The men are also defined more in this chapter by their actions, rather than by their speech. For Hemingway, actions are where a man's true character lies, a topic that will be explored more in the arena of bull-fighting. Hemingway's writing is sparer in this chapter, too, as it has become since the men left Paris. Just as the men become more defined by action, so does his prose.
Bill mockingly refers to their lunch in the terms of a religious ritual, but in a sense it is. Away from the "'irony and pity'" of civilization that he previously referred to, they live a simpler life in deeper touch with the spirituality of the earth, fishing for their own food and drinking wine cooled by a natural spring. Even Jake's digging for worms is a return to the clean, fertile soil of the earth, and away from the grime and dirt of the city. These rituals, and the notion of fertility, will soon play a greater role.
At breakfast, Harris hands Jake a letter that he accidentally received. Mike writes that Brett passed out on the train, so they decided to recuperate in San Sebastian with old friends. He says they are going to Pamplona on Tuesday, and wants to know where to rejoin them on Wednesday. Harris informs Jake that it is Wednesday, and Jake tells him he and Bill will leave for Pamplona in the afternoon. After breakfast, Jake receives a telegram while he sits outside with Bill. Cohn writes, in Spanish, that he is coming Thursday. They write a telegram back and tell him they are arriving tonight.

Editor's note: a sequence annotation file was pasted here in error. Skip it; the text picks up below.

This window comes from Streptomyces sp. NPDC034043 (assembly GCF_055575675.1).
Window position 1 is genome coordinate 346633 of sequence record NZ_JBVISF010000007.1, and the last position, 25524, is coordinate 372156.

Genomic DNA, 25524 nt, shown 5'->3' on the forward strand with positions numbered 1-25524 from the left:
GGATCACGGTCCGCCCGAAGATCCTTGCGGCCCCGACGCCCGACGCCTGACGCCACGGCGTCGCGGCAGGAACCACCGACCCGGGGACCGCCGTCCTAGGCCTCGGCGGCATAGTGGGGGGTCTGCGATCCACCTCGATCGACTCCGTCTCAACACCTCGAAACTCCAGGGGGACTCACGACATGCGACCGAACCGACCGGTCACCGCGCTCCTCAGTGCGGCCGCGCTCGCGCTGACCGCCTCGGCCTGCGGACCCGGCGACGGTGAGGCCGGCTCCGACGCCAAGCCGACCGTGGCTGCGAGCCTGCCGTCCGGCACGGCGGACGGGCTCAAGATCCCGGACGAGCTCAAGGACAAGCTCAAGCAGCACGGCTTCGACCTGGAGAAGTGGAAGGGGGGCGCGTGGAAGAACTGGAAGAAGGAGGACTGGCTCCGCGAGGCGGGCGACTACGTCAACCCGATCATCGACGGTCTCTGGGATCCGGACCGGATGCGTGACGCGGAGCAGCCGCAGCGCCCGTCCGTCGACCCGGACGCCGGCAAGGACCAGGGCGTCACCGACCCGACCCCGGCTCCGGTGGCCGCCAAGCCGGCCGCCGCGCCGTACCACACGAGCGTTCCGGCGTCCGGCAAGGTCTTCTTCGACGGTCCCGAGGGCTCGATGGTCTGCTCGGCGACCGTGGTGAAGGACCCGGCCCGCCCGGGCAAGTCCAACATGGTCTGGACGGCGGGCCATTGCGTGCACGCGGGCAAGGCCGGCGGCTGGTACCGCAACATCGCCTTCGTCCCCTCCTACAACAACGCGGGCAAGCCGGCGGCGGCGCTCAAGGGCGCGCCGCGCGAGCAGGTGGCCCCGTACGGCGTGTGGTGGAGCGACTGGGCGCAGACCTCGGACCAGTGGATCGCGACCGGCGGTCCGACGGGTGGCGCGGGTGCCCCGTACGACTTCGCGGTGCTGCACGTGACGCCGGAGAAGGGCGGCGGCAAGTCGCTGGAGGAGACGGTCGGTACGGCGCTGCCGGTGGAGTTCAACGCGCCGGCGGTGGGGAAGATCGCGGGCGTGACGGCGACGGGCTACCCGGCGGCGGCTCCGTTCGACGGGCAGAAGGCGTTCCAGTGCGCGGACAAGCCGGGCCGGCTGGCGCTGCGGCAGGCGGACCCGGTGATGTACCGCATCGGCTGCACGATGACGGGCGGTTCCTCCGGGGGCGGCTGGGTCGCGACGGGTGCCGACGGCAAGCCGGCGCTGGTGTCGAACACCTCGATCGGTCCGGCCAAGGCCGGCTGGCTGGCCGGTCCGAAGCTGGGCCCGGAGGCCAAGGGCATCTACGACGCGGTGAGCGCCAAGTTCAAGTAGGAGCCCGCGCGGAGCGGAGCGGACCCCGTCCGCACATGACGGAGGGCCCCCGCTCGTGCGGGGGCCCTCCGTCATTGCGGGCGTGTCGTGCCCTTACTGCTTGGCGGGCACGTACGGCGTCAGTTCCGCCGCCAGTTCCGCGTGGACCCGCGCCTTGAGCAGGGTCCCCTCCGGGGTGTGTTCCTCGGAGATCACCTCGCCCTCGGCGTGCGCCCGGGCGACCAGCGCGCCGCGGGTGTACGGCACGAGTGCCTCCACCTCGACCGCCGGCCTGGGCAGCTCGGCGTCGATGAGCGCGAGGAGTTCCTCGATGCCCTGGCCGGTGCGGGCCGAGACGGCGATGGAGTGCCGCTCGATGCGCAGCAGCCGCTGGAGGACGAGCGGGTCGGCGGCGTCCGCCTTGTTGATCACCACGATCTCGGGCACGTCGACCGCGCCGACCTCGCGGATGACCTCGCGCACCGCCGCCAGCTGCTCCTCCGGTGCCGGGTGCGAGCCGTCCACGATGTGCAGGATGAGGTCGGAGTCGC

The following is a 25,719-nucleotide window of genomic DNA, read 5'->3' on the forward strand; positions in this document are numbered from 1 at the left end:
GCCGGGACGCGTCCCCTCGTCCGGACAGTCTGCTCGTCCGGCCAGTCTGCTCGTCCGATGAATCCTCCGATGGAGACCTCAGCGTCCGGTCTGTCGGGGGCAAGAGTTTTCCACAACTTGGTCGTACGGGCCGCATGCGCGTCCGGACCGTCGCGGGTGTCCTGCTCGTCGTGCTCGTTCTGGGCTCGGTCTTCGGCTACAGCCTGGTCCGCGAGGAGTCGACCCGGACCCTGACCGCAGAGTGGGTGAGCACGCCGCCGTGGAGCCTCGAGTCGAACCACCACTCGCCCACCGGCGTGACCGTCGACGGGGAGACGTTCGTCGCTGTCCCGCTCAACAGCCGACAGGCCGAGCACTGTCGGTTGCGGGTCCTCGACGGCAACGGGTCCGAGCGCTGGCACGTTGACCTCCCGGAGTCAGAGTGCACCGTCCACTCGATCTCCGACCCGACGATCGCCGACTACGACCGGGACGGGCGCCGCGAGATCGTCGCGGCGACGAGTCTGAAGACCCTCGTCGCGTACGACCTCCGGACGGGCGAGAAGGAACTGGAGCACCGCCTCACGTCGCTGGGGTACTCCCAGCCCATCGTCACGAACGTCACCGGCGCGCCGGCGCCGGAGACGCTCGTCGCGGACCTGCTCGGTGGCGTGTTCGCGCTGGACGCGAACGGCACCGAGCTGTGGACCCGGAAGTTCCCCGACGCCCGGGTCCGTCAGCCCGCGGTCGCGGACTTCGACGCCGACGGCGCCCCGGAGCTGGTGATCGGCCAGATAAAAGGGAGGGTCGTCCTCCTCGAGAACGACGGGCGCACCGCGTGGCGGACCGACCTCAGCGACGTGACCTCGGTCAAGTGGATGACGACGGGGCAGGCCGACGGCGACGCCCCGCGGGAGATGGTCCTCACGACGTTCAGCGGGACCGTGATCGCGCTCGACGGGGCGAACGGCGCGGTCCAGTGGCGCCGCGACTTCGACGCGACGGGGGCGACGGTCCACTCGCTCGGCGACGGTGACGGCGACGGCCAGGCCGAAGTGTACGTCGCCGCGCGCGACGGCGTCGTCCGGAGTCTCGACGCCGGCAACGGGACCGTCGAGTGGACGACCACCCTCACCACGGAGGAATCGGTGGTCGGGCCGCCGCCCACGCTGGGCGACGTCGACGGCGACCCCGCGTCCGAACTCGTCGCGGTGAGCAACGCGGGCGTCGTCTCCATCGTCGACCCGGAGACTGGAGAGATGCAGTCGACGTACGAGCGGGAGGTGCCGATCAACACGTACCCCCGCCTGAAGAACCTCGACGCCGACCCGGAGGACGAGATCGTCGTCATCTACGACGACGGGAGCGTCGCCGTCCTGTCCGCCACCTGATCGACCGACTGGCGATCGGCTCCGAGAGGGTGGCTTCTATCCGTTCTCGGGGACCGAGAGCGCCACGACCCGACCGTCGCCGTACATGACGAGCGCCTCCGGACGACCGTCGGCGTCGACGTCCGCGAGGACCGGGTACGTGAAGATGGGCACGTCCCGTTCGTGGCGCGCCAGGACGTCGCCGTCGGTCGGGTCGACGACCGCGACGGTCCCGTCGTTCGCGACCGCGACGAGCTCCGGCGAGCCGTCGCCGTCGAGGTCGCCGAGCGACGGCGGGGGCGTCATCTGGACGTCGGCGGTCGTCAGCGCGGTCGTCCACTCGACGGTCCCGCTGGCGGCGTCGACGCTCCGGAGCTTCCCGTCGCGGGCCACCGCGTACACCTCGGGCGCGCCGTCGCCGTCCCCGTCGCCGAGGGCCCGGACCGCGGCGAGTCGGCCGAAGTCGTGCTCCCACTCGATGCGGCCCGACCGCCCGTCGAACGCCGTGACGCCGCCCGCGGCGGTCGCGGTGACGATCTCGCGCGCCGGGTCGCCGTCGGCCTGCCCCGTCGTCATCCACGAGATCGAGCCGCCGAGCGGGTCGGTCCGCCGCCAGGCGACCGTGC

With Harris, they walk to a monastery, then drink in a pub. They say goodbye to him and board their bus to Pamplona. They talk to the head of the hotel, Montoya, find out their friends have been there since yesterday, and learn about the bull-fights for the next couple of days. Montoya believes he and Jake are real "aficionados" of bull-fighting -- they are passionate about bull-fighting. Jake reveals that the good bull-fighters stay at Montoya's hotel, where photographs hang of those with "aficion," or passion. He and Jake often talk about bull-fighting. Montoya has introduced Jake to the other aficionados of bull-fighting at his hotel in the past; it usually takes Jake a little while to convince them that though he is an American, he is a true aficionado. Montoya, Jake relates, forgives any faults of an aficionado -- for instance, he forgives Jake his friends.
In their room, Jake describes the "unloadings" of the bull-fights: the bulls are released from their corrals to chase and gore steers, young oxen castrated before sexual maturity. The purpose is to calm down the bulls and prevent them from fighting each other. Jake and Bill find Brett, Mike, and Cohn at a café. They discuss the fishing, and Brett tries to get Mike to tell a war story. Instead, he tells about the time he got some medals from his tailor to wear at a dinner, but ended up giving them out to girls at a nightclub. He also says his "'False friends'" made him go bankrupt.
They leave to watch the bulls unloaded. They find a place in the crowd and watch as two steers are let into the corral. A bull is unleashed and charges first at the steers, then at a man in the crowd who distracts him. Another bull is unleashed but does not get distracted by two men who run out; instead, it gores a steer. Brett is fascinated. The other steer befriends the other two bulls, then the last three bulls that are unloaded, and they form a herd. The gored steer is not part of their herd.